What are the Best Tips for Popcorn Ceiling Removal?

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  • Written By: Erin J. Hill
  • Edited By: Bronwyn Harris
  • Last Modified Date: 03 October 2019
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Popcorn ceiling removal generally involves scraping and sanding the area with either traditional or electrical equipment and re-applying mud or another compound to either re-texture the surface or make it appear flat. Sometimes a paint remover or thinner will also be needed if the popcorn texture has been painted over. Special care should be taken because the age of many popcorn ceilings is questionable and they may contain harmful materials such as lead or asbestos.

Before engaging in popcorn ceiling removal, it is important to wear the proper safety equipment. Goggles should always be worn to protect the eyes from flying dust and debris; if asbestos is suspected, a mask or respirator may also be used. Gloves and a hard hat are also useful supplies for heavy duty jobs, such as when the ceiling is going to be removed entirely.

Sanding or scraping away the texture is the most common method of popcorn ceiling removal. It is often best to wet the area using a specialized solvent or sometimes plain water to prevent dust particles from getting out of hand. This is especially important if asbestos was used in the popcorn texture, which was common in the 1970s when this style of design was most popular. It should not be assumed, however, that a newer ceiling does not have asbestos and special precautions should still be taken.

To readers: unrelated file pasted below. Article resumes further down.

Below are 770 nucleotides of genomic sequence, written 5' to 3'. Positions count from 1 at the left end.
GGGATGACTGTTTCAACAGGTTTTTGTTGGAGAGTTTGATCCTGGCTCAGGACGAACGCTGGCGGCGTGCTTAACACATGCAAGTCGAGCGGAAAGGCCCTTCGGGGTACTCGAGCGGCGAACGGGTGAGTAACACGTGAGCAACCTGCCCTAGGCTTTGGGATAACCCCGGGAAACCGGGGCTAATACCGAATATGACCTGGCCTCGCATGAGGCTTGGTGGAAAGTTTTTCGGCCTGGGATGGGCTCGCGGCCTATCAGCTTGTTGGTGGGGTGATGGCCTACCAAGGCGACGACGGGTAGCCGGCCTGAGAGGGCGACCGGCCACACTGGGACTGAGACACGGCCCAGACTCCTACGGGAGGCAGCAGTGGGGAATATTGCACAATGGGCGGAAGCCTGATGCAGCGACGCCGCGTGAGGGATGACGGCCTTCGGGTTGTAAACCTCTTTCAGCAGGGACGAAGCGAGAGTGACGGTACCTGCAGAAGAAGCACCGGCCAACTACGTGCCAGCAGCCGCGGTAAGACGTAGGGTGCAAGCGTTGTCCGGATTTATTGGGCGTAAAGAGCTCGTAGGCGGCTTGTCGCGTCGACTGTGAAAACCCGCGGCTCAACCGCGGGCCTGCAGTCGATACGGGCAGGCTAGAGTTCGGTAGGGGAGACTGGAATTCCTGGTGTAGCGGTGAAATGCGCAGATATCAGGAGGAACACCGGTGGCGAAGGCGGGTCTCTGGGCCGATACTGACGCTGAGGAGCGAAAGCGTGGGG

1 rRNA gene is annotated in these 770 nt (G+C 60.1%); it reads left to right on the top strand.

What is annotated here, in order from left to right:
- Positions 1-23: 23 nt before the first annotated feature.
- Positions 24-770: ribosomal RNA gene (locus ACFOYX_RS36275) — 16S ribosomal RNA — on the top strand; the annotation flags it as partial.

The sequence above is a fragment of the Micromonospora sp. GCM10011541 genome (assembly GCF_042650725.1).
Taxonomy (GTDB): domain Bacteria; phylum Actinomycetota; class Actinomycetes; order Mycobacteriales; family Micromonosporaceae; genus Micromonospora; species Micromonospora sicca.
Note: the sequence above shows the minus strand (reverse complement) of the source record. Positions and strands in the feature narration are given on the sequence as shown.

Ceilings that are covered with paint on top of the texture may require the use of paint thinner or remover, followed by the use of a heavy duty sander. Since these ceilings cannot be dampened as efficiently as unpainted ones, masks should always be worn to prevent inhalation of dust particles. Once the texture is removed, additional drywall mud or another compound can be applied and textured to the desired appearance.

In very rare cases, the entire ceiling may be removed and replaced with new drywall. This is most common when damage to the structural integrity is also present or during a full remodel of an older home. The most important thing to remember during this process is to avoid dust exposure as much as possible.

Additional options for popcorn ceiling removal may include painting over an older ceiling or using drywall compound to cover up the popcorn texture. This may limit style options but is often quicker and less expensive than sanding the texture off beforehand. This will also help to prevent dust from entering the air and possibly contaminating it with lead paint debris or asbestos, both of which have been linked to a host of health problems.


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